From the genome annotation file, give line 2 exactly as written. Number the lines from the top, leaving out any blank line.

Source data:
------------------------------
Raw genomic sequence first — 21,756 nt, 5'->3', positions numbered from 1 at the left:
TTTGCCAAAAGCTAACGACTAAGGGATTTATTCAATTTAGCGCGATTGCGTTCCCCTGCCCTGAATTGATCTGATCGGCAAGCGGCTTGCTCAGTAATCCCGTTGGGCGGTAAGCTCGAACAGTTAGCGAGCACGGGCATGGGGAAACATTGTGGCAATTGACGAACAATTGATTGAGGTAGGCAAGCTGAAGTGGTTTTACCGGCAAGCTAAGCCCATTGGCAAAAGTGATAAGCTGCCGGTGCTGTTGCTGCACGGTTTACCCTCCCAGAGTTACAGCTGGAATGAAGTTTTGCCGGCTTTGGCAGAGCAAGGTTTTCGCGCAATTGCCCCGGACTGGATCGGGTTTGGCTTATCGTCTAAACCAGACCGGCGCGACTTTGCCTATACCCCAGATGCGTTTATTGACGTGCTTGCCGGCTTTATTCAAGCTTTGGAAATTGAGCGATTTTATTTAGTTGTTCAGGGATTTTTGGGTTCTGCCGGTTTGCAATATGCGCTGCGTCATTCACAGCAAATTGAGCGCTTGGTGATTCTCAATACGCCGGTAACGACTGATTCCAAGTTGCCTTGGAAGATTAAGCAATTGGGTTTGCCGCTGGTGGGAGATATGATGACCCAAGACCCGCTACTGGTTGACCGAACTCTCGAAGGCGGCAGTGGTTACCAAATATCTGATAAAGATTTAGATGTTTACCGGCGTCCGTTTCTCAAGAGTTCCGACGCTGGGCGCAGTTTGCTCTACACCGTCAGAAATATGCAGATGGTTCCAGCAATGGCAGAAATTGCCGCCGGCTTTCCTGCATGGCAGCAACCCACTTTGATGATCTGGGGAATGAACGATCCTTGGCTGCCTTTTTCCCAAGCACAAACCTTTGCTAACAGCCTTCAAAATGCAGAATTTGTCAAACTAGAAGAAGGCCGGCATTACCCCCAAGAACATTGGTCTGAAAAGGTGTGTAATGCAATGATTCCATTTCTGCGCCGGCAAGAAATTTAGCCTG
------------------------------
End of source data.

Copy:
TTTGCCAAAAGCTAACGACTAAGGGATTTATTCAATTTAGCGCGATTGCGTTCCCCTGCCCTGAATTGATCTGATCGGCAAGCGGCTTGCTCAGTAATCCCGTTGGGCGGTAAGCTCGAACAGTTAGCGAGCACGGGCATGGGGAAACATTGTGGCAATTGACGAACAATTGATTGAGGTAGGCAAGCTGAAGTGGTTTTACCGGCAAGCTAAGCCCATTGGCAAAAGTGATAAGCTGCCGGTGCTGTTGCTGCACGGTTTACCCTCCCAGAGTTACAGCTGGAATGAAGTTTTGCCGGCTTTGGCAGAGCAAGGTTTTCGCGCAATTGCCCCGGACTGGATCGGGTTTGGCTTATCGTCTAAACCAGACCGGCGCGACTTTGCCTATACCCCAGATGCGTTTATTGACGTGCTTGCCGGCTTTATTCAAGCTTTGGAAATTGAGCGATTTTATTTAGTTGTTCAGGGATTTTTGGGTTCTGCCGGTTTGCAATATGCGCTGCGTCATTCACAGCAAATTGAGCGCTTGGTGATTCTCAATACGCCGGTAACGACTGATTCCAAGTTGCCTTGGAAGATTAAGCAATTGGGTTTGCCGCTGGTGGGAGATATGATGACCCAAGACCCGCTACTGGTTGACCGAACTCTCGAAGGCGGCAGTGGTTACCAAATATCTGATAAAGATTTAGATGTTTACCGGCGTCCGTTTCTCAAGAGTTCCGACGCTGGGCGCAGTTTGCTCTACACCGTCAGAAATATGCAGATGGTTCCAGCAATGGCAGAAATTGCCGCCGGCTTTCCTGCATGGCAGCAACCCACTTTGATGATCTGGGGAATGAACGATCCTTGGCTGCCTTTTTCCCAAGCACAAACCTTTGCTAACAGCCTTCAAAATGCAGAATTTGTCAAACTAGAAGAAGGCCGGCATTACCCCCAAGAACATTGGTCTGAAAAGGTGTGTAATGCAATGATTCCATTTCTGCGCCGGCAAGAAATTTAGCCTG